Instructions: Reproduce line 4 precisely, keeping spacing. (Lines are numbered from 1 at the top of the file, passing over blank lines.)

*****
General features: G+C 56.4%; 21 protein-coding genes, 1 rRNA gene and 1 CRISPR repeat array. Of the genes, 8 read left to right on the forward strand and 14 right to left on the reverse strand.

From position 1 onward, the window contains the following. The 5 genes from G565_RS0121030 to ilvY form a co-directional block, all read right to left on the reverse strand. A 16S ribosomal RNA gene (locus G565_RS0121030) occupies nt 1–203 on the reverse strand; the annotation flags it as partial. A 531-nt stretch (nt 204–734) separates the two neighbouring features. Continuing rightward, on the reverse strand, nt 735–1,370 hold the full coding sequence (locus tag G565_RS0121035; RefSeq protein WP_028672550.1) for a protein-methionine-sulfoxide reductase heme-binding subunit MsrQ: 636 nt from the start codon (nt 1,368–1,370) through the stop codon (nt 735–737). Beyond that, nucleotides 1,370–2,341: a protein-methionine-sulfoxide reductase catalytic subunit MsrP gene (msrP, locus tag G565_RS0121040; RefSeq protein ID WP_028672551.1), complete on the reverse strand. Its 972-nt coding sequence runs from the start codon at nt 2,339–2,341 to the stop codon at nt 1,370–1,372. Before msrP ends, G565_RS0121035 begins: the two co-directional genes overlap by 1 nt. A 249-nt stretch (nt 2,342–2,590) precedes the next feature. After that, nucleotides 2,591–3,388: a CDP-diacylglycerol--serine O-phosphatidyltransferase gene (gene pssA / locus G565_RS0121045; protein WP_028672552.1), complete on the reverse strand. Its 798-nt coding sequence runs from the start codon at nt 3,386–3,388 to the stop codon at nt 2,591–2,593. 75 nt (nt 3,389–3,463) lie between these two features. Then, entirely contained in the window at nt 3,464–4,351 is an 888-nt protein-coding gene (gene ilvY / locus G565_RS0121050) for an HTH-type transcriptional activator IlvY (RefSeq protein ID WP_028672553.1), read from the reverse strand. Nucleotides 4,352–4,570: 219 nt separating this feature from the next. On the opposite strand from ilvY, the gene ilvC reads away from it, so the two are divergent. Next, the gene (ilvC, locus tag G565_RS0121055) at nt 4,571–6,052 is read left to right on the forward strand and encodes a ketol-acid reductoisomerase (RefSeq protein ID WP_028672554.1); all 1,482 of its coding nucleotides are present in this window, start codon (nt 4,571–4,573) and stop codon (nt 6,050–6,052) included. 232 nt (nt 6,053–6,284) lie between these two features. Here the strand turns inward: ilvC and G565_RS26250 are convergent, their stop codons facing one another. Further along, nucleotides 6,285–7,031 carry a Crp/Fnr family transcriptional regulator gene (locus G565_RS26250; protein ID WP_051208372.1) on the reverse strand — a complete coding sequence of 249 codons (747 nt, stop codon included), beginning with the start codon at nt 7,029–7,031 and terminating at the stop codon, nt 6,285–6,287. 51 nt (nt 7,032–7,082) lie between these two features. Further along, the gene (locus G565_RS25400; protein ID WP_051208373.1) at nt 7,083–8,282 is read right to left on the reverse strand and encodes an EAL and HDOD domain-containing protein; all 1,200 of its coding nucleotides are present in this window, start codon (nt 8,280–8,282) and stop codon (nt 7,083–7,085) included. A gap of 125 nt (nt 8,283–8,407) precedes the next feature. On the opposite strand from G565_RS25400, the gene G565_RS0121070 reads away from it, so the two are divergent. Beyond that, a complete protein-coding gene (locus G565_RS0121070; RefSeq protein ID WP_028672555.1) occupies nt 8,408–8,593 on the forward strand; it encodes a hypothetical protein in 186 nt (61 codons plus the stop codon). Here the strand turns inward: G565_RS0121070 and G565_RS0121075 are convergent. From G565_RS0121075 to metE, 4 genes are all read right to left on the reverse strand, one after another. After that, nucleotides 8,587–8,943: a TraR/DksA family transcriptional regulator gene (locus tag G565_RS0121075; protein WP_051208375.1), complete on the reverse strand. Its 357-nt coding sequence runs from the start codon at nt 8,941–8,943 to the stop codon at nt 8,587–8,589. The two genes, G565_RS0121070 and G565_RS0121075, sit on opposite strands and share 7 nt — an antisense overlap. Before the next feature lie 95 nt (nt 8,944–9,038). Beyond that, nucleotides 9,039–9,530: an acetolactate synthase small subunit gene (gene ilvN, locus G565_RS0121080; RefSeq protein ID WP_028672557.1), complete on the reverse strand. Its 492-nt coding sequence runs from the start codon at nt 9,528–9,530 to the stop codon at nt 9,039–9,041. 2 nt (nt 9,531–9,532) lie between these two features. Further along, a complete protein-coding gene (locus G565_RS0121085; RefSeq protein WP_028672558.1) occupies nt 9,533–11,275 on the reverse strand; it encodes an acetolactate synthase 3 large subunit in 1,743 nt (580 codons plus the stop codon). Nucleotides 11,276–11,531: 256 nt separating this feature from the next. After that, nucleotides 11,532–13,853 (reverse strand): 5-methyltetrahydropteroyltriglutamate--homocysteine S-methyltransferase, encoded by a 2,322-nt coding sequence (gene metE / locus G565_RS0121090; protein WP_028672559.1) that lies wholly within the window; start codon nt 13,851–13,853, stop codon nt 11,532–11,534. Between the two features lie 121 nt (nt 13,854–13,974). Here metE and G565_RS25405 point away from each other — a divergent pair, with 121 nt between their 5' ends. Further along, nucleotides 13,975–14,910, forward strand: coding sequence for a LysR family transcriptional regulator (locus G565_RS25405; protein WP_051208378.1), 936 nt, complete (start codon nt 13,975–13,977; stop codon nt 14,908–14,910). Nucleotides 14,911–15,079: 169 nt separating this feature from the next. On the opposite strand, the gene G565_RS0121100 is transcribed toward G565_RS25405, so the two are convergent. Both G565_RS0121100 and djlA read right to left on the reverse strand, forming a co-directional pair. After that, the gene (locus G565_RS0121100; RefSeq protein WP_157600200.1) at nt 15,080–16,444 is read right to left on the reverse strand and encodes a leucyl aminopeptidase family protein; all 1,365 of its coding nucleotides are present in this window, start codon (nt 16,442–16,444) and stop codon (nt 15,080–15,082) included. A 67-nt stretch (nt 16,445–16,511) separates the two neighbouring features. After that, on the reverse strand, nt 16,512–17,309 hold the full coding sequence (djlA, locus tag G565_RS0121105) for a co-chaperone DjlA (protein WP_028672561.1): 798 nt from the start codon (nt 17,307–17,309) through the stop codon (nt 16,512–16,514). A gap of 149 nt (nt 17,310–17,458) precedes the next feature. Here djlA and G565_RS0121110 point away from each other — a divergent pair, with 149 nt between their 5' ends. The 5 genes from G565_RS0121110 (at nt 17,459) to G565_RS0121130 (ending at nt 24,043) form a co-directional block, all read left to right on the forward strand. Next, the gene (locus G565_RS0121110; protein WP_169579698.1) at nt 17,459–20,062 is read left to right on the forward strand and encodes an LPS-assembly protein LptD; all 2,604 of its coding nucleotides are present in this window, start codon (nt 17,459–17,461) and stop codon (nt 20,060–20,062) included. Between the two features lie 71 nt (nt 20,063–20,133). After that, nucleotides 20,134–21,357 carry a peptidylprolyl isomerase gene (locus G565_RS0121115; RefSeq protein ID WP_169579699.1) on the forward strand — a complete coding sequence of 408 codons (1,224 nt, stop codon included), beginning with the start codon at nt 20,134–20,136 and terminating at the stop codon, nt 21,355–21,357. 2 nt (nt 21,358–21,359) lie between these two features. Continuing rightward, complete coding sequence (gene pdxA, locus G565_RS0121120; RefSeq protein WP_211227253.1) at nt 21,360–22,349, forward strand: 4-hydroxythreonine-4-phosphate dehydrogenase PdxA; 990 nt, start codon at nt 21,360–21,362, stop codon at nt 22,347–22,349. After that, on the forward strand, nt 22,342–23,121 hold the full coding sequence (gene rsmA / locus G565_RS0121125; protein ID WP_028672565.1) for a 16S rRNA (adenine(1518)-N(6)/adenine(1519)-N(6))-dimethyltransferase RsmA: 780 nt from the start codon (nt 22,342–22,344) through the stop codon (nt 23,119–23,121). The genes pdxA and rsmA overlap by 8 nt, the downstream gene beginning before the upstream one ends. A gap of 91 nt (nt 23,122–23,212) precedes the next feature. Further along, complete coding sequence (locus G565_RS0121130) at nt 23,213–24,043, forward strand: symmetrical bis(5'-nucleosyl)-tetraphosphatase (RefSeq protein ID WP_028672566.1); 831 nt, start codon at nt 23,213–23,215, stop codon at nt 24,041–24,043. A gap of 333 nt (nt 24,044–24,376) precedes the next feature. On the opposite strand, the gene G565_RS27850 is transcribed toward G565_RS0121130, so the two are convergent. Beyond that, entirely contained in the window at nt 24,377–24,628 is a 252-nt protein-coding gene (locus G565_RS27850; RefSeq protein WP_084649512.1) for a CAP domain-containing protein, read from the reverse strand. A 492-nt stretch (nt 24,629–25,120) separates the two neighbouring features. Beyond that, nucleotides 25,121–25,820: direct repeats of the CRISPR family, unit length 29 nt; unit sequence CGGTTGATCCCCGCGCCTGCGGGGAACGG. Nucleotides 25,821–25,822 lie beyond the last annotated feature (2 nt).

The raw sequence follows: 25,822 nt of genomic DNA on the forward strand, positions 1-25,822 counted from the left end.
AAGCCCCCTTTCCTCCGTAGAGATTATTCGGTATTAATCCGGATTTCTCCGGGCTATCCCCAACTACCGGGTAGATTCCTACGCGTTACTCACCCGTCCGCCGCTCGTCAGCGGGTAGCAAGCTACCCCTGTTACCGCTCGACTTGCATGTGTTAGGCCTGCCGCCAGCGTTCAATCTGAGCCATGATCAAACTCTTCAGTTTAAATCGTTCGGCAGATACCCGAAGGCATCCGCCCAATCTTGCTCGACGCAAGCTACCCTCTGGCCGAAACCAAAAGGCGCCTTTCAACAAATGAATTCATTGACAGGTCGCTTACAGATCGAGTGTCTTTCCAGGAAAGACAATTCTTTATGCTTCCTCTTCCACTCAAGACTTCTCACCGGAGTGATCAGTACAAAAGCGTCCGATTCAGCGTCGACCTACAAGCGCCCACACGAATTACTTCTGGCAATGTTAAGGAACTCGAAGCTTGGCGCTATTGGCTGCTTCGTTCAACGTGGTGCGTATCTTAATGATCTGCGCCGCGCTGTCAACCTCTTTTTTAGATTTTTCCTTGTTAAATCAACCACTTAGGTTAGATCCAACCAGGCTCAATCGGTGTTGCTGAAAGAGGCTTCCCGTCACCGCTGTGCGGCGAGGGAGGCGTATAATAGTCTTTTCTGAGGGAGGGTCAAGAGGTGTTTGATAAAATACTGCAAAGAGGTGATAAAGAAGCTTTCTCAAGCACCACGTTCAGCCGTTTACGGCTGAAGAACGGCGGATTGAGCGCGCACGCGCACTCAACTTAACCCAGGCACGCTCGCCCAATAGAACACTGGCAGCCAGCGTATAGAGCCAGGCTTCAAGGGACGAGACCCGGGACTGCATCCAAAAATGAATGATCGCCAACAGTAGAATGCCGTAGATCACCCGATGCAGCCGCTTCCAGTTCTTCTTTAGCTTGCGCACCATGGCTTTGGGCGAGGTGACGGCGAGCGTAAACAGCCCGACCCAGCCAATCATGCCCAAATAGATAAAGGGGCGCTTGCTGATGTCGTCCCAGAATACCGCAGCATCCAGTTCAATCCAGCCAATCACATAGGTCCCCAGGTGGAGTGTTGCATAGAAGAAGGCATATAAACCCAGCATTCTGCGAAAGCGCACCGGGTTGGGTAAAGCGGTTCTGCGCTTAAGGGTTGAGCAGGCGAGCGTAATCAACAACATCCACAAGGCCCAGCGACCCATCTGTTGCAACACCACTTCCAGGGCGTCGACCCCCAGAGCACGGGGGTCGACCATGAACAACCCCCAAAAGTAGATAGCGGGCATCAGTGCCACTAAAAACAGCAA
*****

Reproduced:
AAGCCCCCTTTCCTCCGTAGAGATTATTCGGTATTAATCCGGATTTCTCCGGGCTATCCCCAACTACCGGGTAGATTCCTACGCGTTACTCACCCGTCCGCCGCTCGTCAGCGGGTAGCAAGCTACCCCTGTTACCGCTCGACTTGCATGTGTTAGGCCTGCCGCCAGCGTTCAATCTGAGCCATGATCAAACTCTTCAGTTTAAATCGTTCGGCAGATACCCGAAGGCATCCGCCCAATCTTGCTCGACGCAAGCTACCCTCTGGCCGAAACCAAAAGGCGCCTTTCAACAAATGAATTCATTGACAGGTCGCTTACAGATCGAGTGTCTTTCCAGGAAAGACAATTCTTTATGCTTCCTCTTCCACTCAAGACTTCTCACCGGAGTGATCAGTACAAAAGCGTCCGATTCAGCGTCGACCTACAAGCGCCCACACGAATTACTTCTGGCAATGTTAAGGAACTCGAAGCTTGGCGCTATTGGCTGCTTCGTTCAACGTGGTGCGTATCTTAATGATCTGCGCCGCGCTGTCAACCTCTTTTTTAGATTTTTCCTTGTTAAATCAACCACTTAGGTTAGATCCAACCAGGCTCAATCGGTGTTGCTGAAAGAGGCTTCCCGTCACCGCTGTGCGGCGAGGGAGGCGTATAATAGTCTTTTCTGAGGGAGGGTCAAGAGGTGTTTGATAAAATACTGCAAAGAGGTGATAAAGAAGCTTTCTCAAGCACCACGTTCAGCCGTTTACGGCTGAAGAACGGCGGATTGAGCGCGCACGCGCACTCAACTTAACCCAGGCACGCTCGCCCAATAGAACACTGGCAGCCAGCGTATAGAGCCAGGCTTCAAGGGACGAGACCCGGGACTGCATCCAAAAATGAATGATCGCCAACAGTAGAATGCCGTAGATCACCCGATGCAGCCGCTTCCAGTTCTTCTTTAGCTTGCGCACCATGGCTTTGGGCGAGGTGACGGCGAGCGTAAACAGCCCGACCCAGCCAATCATGCCCAAATAGATAAAGGGGCGCTTGCTGATGTCGTCCCAGAATACCGCAGCATCCAGTTCAATCCAGCCAATCACATAGGTCCCCAGGTGGAGTGTTGCATAGAAGAAGGCATATAAACCCAGCATTCTGCGAAAGCGCACCGGGTTGGGTAAAGCGGTTCTGCGCTTAAGGGTTGAGCAGGCGAGCGTAATCAACAACATCCACAAGGCCCAGCGACCCATCTGTTGCAACACCACTTCCAGGGCGTCGACCCCCAGAGCACGGGGGTCGACCATGAACAACCCCCAAAAGTAGATAGCGGGCATCAGTGCCACTAAAAACAGCAA